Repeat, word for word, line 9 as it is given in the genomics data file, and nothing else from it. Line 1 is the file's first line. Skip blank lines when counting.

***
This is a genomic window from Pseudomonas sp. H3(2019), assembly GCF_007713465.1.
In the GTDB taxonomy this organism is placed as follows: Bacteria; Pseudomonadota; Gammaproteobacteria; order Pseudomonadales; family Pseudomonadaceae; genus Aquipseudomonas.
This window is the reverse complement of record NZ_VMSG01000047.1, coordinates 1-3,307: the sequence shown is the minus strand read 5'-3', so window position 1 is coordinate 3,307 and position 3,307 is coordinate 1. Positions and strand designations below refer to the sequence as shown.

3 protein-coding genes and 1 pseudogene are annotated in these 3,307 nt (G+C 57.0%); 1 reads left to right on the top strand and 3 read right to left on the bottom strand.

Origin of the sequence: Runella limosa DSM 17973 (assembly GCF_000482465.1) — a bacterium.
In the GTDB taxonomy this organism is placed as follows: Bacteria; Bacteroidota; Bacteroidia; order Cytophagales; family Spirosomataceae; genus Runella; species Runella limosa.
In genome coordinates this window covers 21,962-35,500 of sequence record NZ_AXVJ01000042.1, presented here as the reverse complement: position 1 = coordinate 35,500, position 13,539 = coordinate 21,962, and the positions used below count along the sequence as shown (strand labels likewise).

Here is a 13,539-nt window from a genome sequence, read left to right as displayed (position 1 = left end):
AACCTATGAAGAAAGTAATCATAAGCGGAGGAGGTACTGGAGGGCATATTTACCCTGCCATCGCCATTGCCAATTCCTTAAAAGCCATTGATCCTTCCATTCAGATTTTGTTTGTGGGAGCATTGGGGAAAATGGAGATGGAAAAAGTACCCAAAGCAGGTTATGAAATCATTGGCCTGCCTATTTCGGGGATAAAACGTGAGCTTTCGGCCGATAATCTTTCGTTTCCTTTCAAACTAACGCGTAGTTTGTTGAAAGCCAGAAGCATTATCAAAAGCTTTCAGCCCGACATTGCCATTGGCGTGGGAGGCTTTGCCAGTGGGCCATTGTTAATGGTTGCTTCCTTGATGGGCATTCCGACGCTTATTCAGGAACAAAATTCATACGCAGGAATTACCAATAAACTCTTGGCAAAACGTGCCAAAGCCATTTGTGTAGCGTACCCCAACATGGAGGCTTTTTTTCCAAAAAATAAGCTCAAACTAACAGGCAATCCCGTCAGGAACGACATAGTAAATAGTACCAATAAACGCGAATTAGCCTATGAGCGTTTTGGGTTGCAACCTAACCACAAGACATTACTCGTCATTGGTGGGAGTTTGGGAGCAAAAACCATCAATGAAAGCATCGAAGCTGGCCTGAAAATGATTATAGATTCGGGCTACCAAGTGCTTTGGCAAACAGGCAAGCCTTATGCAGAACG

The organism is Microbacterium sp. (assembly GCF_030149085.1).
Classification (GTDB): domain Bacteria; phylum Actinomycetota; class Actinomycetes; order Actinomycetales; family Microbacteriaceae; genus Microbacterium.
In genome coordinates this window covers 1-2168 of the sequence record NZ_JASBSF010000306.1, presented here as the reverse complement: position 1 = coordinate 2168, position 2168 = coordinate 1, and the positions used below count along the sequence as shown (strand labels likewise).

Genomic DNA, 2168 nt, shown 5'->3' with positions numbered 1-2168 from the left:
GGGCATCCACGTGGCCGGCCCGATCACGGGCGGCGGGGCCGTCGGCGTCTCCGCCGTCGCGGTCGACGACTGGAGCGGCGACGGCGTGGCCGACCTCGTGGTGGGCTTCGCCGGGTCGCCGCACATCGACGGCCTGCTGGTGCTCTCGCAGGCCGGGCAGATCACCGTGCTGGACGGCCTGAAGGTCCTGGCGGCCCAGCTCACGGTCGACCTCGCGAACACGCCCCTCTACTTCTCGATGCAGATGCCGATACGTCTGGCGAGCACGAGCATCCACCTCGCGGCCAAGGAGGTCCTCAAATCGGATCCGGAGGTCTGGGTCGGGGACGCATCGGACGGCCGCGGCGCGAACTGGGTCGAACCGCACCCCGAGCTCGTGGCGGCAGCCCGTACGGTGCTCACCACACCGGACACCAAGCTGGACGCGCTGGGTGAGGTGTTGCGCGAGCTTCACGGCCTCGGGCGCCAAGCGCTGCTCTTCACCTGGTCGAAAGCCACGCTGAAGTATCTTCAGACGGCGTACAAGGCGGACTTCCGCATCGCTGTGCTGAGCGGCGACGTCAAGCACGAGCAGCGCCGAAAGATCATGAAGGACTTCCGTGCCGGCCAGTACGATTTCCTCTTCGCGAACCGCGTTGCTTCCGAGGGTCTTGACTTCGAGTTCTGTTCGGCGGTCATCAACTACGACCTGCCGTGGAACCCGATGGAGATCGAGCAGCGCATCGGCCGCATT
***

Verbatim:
AACCTATGAAGAAAGTAATCATAAGCGGAGGAGGTACTGGAGGGCATATTTACCCTGCCATCGCCATTGCCAATTCCTTAAAAGCCATTGATCCTTCCATTCAGATTTTGTTTGTGGGAGCATTGGGGAAAATGGAGATGGAAAAAGTACCCAAAGCAGGTTATGAAATCATTGGCCTGCCTATTTCGGGGATAAAACGTGAGCTTTCGGCCGATAATCTTTCGTTTCCTTTCAAACTAACGCGTAGTTTGTTGAAAGCCAGAAGCATTATCAAAAGCTTTCAGCCCGACATTGCCATTGGCGTGGGAGGCTTTGCCAGTGGGCCATTGTTAATGGTTGCTTCCTTGATGGGCATTCCGACGCTTATTCAGGAACAAAATTCATACGCAGGAATTACCAATAAACTCTTGGCAAAACGTGCCAAAGCCATTTGTGTAGCGTACCCCAACATGGAGGCTTTTTTTCCAAAAAATAAGCTCAAACTAACAGGCAATCCCGTCAGGAACGACATAGTAAATAGTACCAATAAACGCGAATTAGCCTATGAGCGTTTTGGGTTGCAACCTAACCACAAGACATTACTCGTCATTGGTGGGAGTTTGGGAGCAAAAACCATCAATGAAAGCATCGAAGCTGGCCTGAAAATGATTATAGATTCGGGCTACCAAGTGCTTTGGCAAACAGGCAAGCCTTATGCAGAACG